Summer is just around the corner. While the season means beach escapades for most people, I, on the other hand, started buying camping stuff online in preparation for my kind of summer. I wanted to camp, so I began researching for places to camp in the Philippines. My research online led me to this post about Mt. Batolusong. We (Tina and Me), decided to try it out for a day hike just to see how the camping grounds there look like.
I survived the trek despite having no experience in hiking and my lack of balance. That means, it is an easy trek for the majority. While writing this, my leg muscles are still aching but they are probably 80% healed since I can already go down the stairs faster compared to the previous days.
What to Bring for a Day Hike at Mt. Batolusong
Too much weight from your backpack might slow you down so travel light. I was anxious about not having enough water so I had with me 1.5 – 2L of water in a water bottle. If you can’t resist a plunge in the waterfalls, a quick dip in the river, or simply change after sweating a lot, then you need to bring extra clothes and packable towel. Food, enough food for you and the guide. I was too ecstatic for my first hike in years so I bought portable cooking tools and prepared our lunch at the camping ground. Had with me a couple of raw eggs safely locked in an egg holder, 2 canned meat and rice. A simple first-aid kit (band-aids, tabs for diarrhea, anti-histamine, liniment oil, small bottle of alcohol and cotton swabs) for simple emergencies. Phone or camera and extra batteries zipped in a dry bag for protection.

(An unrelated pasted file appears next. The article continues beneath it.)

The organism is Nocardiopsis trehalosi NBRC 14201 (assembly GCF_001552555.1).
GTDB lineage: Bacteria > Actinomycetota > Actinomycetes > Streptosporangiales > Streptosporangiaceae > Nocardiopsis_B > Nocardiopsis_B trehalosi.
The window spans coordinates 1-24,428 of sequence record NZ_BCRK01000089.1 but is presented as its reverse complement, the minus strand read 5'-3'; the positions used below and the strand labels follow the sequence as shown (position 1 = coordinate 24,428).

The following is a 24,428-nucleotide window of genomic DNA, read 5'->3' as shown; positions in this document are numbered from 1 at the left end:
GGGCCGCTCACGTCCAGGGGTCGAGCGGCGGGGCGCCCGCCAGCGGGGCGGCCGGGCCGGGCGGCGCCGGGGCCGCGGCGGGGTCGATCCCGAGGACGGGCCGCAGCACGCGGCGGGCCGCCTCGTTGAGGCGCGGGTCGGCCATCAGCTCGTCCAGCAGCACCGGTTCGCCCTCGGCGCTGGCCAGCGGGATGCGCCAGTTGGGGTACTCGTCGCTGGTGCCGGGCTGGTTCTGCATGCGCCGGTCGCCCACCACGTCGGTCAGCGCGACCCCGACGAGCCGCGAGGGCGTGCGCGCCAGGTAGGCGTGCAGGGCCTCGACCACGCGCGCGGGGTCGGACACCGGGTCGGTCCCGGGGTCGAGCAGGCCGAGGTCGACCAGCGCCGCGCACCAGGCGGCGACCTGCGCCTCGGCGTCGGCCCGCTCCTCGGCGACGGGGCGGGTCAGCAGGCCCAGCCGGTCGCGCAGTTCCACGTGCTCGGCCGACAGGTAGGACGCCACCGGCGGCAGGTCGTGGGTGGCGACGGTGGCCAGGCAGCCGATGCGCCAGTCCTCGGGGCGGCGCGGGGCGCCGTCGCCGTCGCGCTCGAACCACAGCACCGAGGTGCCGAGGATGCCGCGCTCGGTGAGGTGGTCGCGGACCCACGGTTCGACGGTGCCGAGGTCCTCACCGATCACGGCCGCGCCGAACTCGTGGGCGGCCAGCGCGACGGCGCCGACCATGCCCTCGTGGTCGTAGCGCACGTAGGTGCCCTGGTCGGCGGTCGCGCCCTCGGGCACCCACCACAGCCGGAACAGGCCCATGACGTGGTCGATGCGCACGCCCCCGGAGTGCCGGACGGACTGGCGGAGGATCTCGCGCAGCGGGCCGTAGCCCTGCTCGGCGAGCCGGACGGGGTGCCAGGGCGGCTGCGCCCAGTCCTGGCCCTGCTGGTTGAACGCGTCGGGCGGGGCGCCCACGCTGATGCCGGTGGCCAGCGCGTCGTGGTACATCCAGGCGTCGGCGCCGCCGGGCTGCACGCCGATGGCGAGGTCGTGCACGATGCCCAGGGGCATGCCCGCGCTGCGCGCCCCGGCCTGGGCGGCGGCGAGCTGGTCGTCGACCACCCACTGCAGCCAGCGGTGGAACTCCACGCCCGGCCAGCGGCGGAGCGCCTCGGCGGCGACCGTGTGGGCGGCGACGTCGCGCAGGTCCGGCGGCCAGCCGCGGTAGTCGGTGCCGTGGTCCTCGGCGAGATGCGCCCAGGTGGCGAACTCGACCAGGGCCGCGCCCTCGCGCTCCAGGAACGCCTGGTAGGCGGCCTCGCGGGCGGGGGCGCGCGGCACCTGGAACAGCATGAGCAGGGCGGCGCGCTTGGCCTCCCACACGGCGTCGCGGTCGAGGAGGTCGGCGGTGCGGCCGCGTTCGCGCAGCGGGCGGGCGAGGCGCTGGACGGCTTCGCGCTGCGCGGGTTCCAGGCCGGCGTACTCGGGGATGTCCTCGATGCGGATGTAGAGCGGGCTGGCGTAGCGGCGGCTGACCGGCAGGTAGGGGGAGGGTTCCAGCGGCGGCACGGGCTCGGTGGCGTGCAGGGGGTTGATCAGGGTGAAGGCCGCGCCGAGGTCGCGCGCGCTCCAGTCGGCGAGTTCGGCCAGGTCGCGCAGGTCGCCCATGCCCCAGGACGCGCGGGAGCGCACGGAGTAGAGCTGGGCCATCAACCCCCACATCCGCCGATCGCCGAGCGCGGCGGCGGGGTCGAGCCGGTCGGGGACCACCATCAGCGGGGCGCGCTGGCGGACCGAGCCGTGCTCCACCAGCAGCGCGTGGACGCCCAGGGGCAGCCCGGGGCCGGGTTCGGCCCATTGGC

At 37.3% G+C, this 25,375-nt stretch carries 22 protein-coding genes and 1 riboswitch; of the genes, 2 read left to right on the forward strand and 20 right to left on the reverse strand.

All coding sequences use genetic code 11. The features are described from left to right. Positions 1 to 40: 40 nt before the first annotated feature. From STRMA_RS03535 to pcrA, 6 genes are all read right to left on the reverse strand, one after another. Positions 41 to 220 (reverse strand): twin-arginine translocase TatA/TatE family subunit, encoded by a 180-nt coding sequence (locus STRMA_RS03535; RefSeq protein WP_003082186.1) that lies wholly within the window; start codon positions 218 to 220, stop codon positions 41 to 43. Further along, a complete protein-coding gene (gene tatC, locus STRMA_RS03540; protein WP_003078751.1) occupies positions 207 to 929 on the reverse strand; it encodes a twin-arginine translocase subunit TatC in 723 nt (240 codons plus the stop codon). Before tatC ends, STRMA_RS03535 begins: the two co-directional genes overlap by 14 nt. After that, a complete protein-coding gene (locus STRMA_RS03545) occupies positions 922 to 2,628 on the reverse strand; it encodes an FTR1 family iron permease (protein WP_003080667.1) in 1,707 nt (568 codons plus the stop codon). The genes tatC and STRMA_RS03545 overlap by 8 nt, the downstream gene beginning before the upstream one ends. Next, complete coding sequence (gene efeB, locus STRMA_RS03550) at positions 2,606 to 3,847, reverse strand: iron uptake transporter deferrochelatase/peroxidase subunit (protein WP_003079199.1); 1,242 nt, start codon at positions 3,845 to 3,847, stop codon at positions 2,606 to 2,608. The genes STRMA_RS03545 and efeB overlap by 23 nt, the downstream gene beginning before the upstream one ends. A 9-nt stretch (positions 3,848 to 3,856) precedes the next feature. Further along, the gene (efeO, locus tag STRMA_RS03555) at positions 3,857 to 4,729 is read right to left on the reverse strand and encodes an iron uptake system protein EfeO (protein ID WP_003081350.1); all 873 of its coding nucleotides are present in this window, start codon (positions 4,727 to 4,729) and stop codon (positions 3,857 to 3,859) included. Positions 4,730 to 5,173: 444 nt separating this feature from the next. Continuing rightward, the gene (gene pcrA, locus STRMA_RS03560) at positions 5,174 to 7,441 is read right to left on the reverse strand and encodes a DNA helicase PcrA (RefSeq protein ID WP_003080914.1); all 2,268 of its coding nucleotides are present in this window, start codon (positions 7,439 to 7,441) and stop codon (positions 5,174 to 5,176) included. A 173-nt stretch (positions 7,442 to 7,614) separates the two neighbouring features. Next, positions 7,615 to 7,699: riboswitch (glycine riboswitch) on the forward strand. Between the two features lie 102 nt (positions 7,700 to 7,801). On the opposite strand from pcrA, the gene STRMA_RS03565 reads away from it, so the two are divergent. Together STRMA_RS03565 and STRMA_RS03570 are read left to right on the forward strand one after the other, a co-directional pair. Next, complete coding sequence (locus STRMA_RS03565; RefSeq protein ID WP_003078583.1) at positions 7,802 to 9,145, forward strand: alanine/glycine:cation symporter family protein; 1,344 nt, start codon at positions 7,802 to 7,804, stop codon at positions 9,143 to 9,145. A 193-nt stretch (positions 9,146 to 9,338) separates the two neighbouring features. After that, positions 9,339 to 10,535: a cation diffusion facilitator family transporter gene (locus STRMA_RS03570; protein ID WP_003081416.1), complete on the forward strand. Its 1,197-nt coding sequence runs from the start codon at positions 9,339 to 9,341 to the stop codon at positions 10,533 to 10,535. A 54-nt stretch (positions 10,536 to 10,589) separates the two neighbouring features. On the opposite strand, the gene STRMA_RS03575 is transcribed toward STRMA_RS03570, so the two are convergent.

Lastly, never forget the TRASH BAG. As the famous adage goes, “take nothing but pictures, leave nothing but footprints.” It’s quite a disappointment to see debris of trash on the path we trudged. A reminder for all of us to treat the outdoors with utmost respect. By keeping our trash, nature will provide us with many more wonderful moments, the locals will have more opportunities and the future generation will still have this mountain to climb.
- Deuter Day Hike Backpack 20L
- Klean and Kanteen Water Bottle
- Kovea Moonwalker Stove
- Kovea Cookset
- The rice container of this lunch box
How to get to Mt. Batolusong using a private car
Getting there is quite easy. Since I’m coming from Antipolo, it only took us less than 1.5 hrs. to get there. Using an app called Waze, you can search for “Brgy San Andres, Sta Ines Road, Tanay Rizal.” From Katipunan, just go by Marcos highway going to Cogeo. Along the main road, you’ll pass by Palo Alto where you’ll see garden cottages on your right – It’s a nice private garden, and you may want to take some photos here. Go past this place for about 10-15 minutes and you’ll see an arc on the left side with Barangay San Andres (a faded sign and a small road that you may not easily notice) on it. Use Waze if you don’t want to miss it. Passing by rough roads, it took us around 5 minutes to get to the heart of Brgy. Andres. This serves as a jump-off point to Mt. Batolusong.
Parking in Mt. Batolusong